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Space 14 (“Bouleuterion”)

Space 14, known as the “Bouleuterion”, is located in the southwest corner of the settlement and south of the central entrance to it (fig. 1). Excavated by the IASA in 1934, it is a large building of rectangular plan, approximately 11.95 m long and of maximum width 4.10 m.

The walls survive to a height ranging from 1 m to 1.8 m. The rows of seats built of oblong stone slabs, uncovered along its long sides, defined the aspect of this space and its association with a public building for assemblies (fig. 2).

Figure 1

Figure 2

The building was first constructed in the Late Blue phase, to an oblong plan and with neat masonry in the emplecton system (inner and outer face of dressed stone and rubble fill between them), the same as that of the opposite building to the north, known as the “Granary”. Like the latter, the “Bouleuterion” in this phase must have been designed to include in its façade the relatively higher side of the slope.

This was primarily to secure the function of the enclosure wall as a retaining wall, in the framework of the casemate system. At some period, in the Green phase, the benches were added along the long walls (fig. 3).

Shortly afterwards, part of a wall was added to the outside of the “Bouleuterion”, presumably for the better buttressing from the side of the enclosure wall. This new reinforcement increased the overall thickness of the external wall of the building to approximately 2.50 m, from the outer face of the fortification walls as far as and including the west tiers of seats, with the use of large flat stones.

Alterations and repairs were made continuously to the building into the Yellow phase of habitation at the site. In this last phase of reconstruction of the space the east tier was abolished, with the building of the east wall visible today, the building of the parts of the walls seen today on the north and south sides, and the opening of an entrance from the south. Concurrently, the west row of seats was modified, while Space 17 was constructed to the west.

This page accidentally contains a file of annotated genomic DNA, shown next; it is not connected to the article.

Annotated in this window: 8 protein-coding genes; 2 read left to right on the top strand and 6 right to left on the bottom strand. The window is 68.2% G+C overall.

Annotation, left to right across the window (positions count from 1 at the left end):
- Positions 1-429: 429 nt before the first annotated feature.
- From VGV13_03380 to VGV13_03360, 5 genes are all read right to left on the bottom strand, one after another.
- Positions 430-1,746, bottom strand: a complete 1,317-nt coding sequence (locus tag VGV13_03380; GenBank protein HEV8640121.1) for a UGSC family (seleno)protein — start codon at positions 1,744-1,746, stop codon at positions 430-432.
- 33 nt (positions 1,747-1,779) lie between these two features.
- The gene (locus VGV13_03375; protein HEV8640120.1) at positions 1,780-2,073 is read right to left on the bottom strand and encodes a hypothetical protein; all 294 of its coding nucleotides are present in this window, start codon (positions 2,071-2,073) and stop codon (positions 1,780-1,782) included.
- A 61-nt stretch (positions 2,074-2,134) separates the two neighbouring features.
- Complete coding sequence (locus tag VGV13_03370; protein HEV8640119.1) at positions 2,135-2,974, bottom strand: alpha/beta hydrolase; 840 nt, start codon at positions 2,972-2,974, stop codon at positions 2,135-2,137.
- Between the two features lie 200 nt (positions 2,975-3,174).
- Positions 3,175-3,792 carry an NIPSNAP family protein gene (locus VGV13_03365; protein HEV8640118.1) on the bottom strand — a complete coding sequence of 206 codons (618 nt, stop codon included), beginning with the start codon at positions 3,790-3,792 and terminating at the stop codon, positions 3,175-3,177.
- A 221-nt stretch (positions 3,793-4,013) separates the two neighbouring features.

It had been proposed that the entrance to the building in the first phase was on the north side, with access from Street 102. This view was based on the existence of a kind of central inset, of length 1.80 m, which had been identified during later investigations in the north wall of the building, between two projecting jambs. However, this hypothesis was revised in the third volume of the Poliochni publication, where it is argued as more likely that initially there was unimpeded access to the building from the east, from the point of the east benches, as well as from the street. Moreover, it seems that the “Bouleuterion” in its first phase, the Late Blue, was open on the east and the north side, with just a low parclose. Later, when adaptations were made with the strengthening and thickening of the enclosure wall and the rebuilding of part of the walls of the “Bouleuterion”, it may be assumed that its use horizon – that is, its floor – was at about the same level as the use horizon of the space extra muros of the enclosure.

As noted already, the principal interpretation of the use of this space is that it was a place of assembly, in which members of the community met to discuss and to resolve various issues relating to the settlement. Specifically, the Italian excavator Bernabò Brea writes that it brings to mind an early architectural type of “theatre” or “bouleuterion” (“Questa caratteristica fece pensare che il vano fosse adibito in questa fase a locale di riunione e che i due gradini costituissero qualche cosa come i sedili di un primitivo teatro o bouleuterion”), as encountered later in historical times. Although this nomenclature of use of the space was adopted almost unanimously by scholarship and established in the bibliography, it should nonetheless be treated with reservations and not misinterpreted. In general, the establishment of the term “Bouleuterion” and the frequent promotion of the space as the earliest example of administration by democratic procedures in settlements, such as those of the Early Bronze Age, in which there is an early form of socially-ranked organization, is open to future reassessment. Moreover, the construction and reconstruction of the space in stages, from its creation till its abandonment, advocates the view that it initially served practical needs (retaining structure) and its use was changing each time, taking into account the transformations taking place in the settlement, at the level of both socio-economic and urban-planning organization.

Figure 3